Sunday, November 9, 2008


People are always asking whether USB or S/PDIF is better. To me the only "better" I am concerned with is better sound. I really don't care that much about which one measures better on a test bench. If specific measurements equate to audible differences then I'm all ears. One very popular topic related to this discussion is Jitter. Jitter is commonly referred to as the antithesis of good sound. Toslink is often considered the worst connection because of very high jitter measurements. Does that mean USB is the better method of getting digital music to your DAC? The S/PDIF fans suggest that USB is inferior and not ready for prime time. Since this is an election year in the US, I decided to find out for myself whether I'll be voting for USB or S/PDIF.

It's been very crazy around here lately. Having just moved across town this week 99% my gear is still boxed up. It's kind of hard to review equipment while it's in a box unless you're from Maxim Magazine. If you hadn't heard, Maxim published a review of the new Black Crows album without even hearing once! So, I've been using my iPod Touch for keeping up with the forums and answering emails.

Anyway, the whole USB v. S/PDIF question is one I've been working on quite a bit lately. I've talked to people who know digital audio conversion so well that it's scary and I've done my own listening tests. Based on this my conclusion is, people that boldly answer "USB is better" or "S/PDIF is superior" are 100% incorrect. Neither one sounds better than the other in all systems, in every room, with all music etc..

The most common thing I hear from industry sources is that properly implemented USB is in theory superior to S/PDIF. The measurements are often better when it comes to jitter, but no doubt there are some tests that prove the opposite. In fact some manufacturers with nothing to gain by the success or failure of USB would prefer to have only USB inputs on their DACs. It is probably safe to say that the components manufactured by these folks perform best via USB.

On the other hand most of the arguments against USB have more to do with computer operating systems and a general lack of understanding from the audiophile community. A very common knock against USB has to do with audio drop-outs. Even I was plagued by audio drop-outs while listening through a USB DAC. Since I am sold on USB as a major player in high performance audio I knew the problem had nothing to do with USB itself and everything to do with my particular setup. I often read posts on other forums that decry USB DACs based on some Windows Vista issues totally unrelated to the DAC. These snowballing posts usually don't add any clarity to the situation. It is also a fact that some USB inputs, and others, are just converted to S/PDIF inside the DAC. This certainly isn't a deciding factor one way or the other, just a bit of information to consider when researching your next purchase.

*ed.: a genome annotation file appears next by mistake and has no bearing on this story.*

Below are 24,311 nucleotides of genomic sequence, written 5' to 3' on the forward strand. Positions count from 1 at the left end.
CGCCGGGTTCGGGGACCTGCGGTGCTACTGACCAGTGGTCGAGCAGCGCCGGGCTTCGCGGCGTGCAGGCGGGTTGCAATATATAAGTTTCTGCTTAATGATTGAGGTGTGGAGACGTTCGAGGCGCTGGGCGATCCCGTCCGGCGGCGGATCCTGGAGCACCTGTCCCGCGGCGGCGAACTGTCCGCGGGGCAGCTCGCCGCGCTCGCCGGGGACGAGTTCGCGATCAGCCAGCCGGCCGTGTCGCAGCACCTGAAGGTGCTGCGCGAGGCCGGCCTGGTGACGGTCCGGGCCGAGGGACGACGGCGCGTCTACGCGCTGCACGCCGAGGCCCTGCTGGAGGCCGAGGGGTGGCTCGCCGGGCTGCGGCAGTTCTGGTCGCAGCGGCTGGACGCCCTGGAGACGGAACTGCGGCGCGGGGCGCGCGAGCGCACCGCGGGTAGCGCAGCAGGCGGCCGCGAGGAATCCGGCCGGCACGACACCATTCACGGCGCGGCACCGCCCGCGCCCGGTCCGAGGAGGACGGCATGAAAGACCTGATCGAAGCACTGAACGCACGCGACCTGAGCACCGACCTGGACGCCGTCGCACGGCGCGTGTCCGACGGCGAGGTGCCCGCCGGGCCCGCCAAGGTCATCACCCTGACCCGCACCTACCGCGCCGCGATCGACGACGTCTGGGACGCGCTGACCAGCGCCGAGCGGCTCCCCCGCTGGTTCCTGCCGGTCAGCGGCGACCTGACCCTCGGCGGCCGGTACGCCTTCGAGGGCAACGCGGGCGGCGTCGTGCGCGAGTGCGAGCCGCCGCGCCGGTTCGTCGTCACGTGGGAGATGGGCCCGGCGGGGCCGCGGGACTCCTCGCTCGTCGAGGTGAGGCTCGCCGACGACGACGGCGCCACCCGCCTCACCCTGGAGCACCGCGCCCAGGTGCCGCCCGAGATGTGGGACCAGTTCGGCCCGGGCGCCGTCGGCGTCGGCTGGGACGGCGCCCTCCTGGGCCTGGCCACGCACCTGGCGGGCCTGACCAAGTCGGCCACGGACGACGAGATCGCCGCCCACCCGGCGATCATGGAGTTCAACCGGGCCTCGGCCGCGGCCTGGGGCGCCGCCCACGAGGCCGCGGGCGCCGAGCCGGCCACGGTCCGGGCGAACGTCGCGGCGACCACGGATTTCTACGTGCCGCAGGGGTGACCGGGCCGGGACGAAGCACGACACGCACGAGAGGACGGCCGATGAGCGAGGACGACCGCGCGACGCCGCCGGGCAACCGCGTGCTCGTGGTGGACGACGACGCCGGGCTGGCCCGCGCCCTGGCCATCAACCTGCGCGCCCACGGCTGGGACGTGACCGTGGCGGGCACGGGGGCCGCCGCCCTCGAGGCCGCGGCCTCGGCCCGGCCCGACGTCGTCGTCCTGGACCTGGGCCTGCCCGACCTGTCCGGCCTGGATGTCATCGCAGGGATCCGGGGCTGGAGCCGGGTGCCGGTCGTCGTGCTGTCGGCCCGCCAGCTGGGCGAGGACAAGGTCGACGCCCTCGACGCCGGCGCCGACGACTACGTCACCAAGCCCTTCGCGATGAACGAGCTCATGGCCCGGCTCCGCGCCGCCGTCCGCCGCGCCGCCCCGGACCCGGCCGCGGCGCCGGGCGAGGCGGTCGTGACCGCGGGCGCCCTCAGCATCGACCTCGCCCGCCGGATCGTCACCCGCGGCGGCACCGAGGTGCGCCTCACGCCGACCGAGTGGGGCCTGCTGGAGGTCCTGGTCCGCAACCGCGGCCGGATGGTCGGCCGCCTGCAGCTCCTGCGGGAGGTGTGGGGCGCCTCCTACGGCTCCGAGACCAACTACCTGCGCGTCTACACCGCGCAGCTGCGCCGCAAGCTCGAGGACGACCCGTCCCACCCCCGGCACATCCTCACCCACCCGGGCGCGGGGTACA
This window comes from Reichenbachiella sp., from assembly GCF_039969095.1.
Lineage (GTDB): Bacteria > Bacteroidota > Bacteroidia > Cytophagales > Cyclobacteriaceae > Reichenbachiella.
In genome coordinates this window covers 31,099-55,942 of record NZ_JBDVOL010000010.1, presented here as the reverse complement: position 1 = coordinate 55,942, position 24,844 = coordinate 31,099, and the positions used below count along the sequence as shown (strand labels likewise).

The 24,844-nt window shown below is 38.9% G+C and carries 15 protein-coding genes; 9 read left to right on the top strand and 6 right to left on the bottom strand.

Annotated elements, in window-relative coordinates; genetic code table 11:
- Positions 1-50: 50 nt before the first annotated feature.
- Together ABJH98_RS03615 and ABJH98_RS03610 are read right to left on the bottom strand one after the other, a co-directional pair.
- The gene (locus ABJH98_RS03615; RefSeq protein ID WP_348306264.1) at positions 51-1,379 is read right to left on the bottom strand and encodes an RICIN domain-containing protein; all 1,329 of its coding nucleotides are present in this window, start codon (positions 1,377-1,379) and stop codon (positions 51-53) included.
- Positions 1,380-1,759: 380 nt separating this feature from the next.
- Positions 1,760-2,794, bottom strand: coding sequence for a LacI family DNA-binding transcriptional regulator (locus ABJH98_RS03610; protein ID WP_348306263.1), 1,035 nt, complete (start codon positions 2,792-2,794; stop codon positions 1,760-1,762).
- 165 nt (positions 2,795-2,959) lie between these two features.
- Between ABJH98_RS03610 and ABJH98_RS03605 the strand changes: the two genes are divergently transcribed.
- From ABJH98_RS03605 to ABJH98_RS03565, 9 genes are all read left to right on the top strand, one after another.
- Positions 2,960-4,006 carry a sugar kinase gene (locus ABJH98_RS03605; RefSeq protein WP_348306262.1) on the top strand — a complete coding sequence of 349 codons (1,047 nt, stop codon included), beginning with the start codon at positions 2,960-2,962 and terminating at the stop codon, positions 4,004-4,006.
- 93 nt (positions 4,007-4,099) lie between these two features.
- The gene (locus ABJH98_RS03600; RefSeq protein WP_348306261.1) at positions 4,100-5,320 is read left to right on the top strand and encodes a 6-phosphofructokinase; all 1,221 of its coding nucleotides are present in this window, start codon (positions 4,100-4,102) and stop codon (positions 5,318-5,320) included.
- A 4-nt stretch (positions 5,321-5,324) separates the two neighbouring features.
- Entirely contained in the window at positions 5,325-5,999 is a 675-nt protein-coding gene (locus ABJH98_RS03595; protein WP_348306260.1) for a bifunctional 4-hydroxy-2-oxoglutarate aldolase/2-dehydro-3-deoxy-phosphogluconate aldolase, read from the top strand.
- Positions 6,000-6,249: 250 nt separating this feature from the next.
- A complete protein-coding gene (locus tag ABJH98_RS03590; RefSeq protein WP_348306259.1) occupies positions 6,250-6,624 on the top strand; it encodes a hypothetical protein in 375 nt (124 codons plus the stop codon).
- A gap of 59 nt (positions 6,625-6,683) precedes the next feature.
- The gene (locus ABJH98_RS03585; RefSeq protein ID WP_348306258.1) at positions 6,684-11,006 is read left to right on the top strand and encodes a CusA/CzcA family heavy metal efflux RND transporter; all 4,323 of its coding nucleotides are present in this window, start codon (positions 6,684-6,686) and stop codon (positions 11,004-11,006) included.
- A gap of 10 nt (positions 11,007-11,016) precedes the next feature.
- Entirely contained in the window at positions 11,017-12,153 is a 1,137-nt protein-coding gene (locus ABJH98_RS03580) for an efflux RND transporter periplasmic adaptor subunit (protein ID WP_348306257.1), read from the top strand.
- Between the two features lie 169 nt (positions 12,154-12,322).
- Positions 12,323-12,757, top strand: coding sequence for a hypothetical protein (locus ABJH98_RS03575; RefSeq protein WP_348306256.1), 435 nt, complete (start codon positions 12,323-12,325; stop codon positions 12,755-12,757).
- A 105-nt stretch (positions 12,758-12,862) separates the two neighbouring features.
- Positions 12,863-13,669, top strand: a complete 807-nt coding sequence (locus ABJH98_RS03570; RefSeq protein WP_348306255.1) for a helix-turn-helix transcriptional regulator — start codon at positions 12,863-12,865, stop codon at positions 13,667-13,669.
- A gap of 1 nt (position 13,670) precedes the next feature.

While I don't like to use other reviews in support of a point I am trying to make, I will bring up a general theme others have written about. The reviews of DACs with both USB and S/PDIF have gone both ways. Two very popular high end DACs in recent print magazine reviews have had the reviewer praising the S/PDIF connection over the USB connection. After reading these reviews it would be easy to conclude that USB is just not ready for the big leagues yet. However, the USB implementation on these specific DACs may have been an afterthought or done without as much R&D as the S/PDIF inputs. There are so many variables involved in this issue that one will perhaps never be able to give a solid black & white answer to the question of USB v. S/PDIF.

As I always do I relied on my ears to make a decision for me. The answer I arrived at probably won't make you as happy as the recent "Bluray Wins!" announcements. I listened to music that I am intimately familiar with via USB and Toslink. Some pristine recordings and others that will never be mentioned in audiophile circles (unfortunately). Note: If I could only pick one album in the world to be remastered it would be the Red Hot Chili Peppers' Californication. Awesome music, but no doubt one of the word sounding overly compressed albums of all time. After hours of listening my conclusion was that there is no winner. (How lame is that you must be saying). I noticed small differences that didn't necessarily equate to good or bad differences. I often thought I had heard something only via Toslink or vice-versa. Then I would switch back to USB and hear the same thing. In the system I used for this article the differences were so small that I could live with either USB or Toslink and be totally satisfied. I would lose nothing by getting rid of one of the inputs. Remember that this is only for the specific system I used for these listening sessions. I have no doubt that other systems will perform unequally with USB and S/PDIF. Again, much of it depends on the implementation of USB in the DAC. So, barrow a DAC for the weekend from your local dealer and spend some serious time with it. Maybe USB will sound better. Maybe it wont. At least you'll spend hours listening to good music.

System used for this article:
MacBook Pro laptop
Benchmark DAC1 PRE
Kimber USB Cable
Monster LightSpeed 100 Toslink to Mini-Toslink
Note: If you find a better Tos to Mini-Tos cable please let me know. They are very hard to find without using an adapter.
Sennheiser HD600 Headphones